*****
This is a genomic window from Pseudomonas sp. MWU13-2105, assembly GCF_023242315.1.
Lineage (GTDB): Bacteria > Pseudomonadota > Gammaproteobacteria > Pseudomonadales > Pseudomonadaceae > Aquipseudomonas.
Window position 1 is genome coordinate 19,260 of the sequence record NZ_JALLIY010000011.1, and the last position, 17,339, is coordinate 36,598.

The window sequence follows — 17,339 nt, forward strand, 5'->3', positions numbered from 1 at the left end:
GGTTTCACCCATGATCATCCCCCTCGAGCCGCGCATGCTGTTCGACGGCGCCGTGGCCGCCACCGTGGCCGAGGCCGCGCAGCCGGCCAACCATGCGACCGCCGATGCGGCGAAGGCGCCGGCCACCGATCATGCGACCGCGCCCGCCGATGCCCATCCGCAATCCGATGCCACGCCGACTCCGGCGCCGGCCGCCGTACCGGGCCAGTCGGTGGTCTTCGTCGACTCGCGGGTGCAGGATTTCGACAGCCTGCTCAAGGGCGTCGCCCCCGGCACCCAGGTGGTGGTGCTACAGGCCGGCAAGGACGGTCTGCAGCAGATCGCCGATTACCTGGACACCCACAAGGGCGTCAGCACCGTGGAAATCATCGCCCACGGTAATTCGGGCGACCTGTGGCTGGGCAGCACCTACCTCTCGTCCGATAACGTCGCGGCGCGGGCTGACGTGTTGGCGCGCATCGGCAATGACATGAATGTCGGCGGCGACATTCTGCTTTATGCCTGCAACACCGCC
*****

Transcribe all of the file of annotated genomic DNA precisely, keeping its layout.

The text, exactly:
This is a genomic window from Pseudomonas sp. MWU13-2105, assembly GCF_023242315.1.
Lineage (GTDB): Bacteria > Pseudomonadota > Gammaproteobacteria > Pseudomonadales > Pseudomonadaceae > Aquipseudomonas.
Window position 1 is genome coordinate 19,260 of the sequence record NZ_JALLIY010000011.1, and the last position, 17,339, is coordinate 36,598.

The window sequence follows — 17,339 nt, forward strand, 5'->3', positions numbered from 1 at the left end:
GGTTTCACCCATGATCATCCCCCTCGAGCCGCGCATGCTGTTCGACGGCGCCGTGGCCGCCACCGTGGCCGAGGCCGCGCAGCCGGCCAACCATGCGACCGCCGATGCGGCGAAGGCGCCGGCCACCGATCATGCGACCGCGCCCGCCGATGCCCATCCGCAATCCGATGCCACGCCGACTCCGGCGCCGGCCGCCGTACCGGGCCAGTCGGTGGTCTTCGTCGACTCGCGGGTGCAGGATTTCGACAGCCTGCTCAAGGGCGTCGCCCCCGGCACCCAGGTGGTGGTGCTACAGGCCGGCAAGGACGGTCTGCAGCAGATCGCCGATTACCTGGACACCCACAAGGGCGTCAGCACCGTGGAAATCATCGCCCACGGTAATTCGGGCGACCTGTGGCTGGGCAGCACCTACCTCTCGTCCGATAACGTCGCGGCGCGGGCTGACGTGTTGGCGCGCATCGGCAATGACATGAATGTCGGCGGCGACATTCTGCTTTATGCCTGCAACACCGCC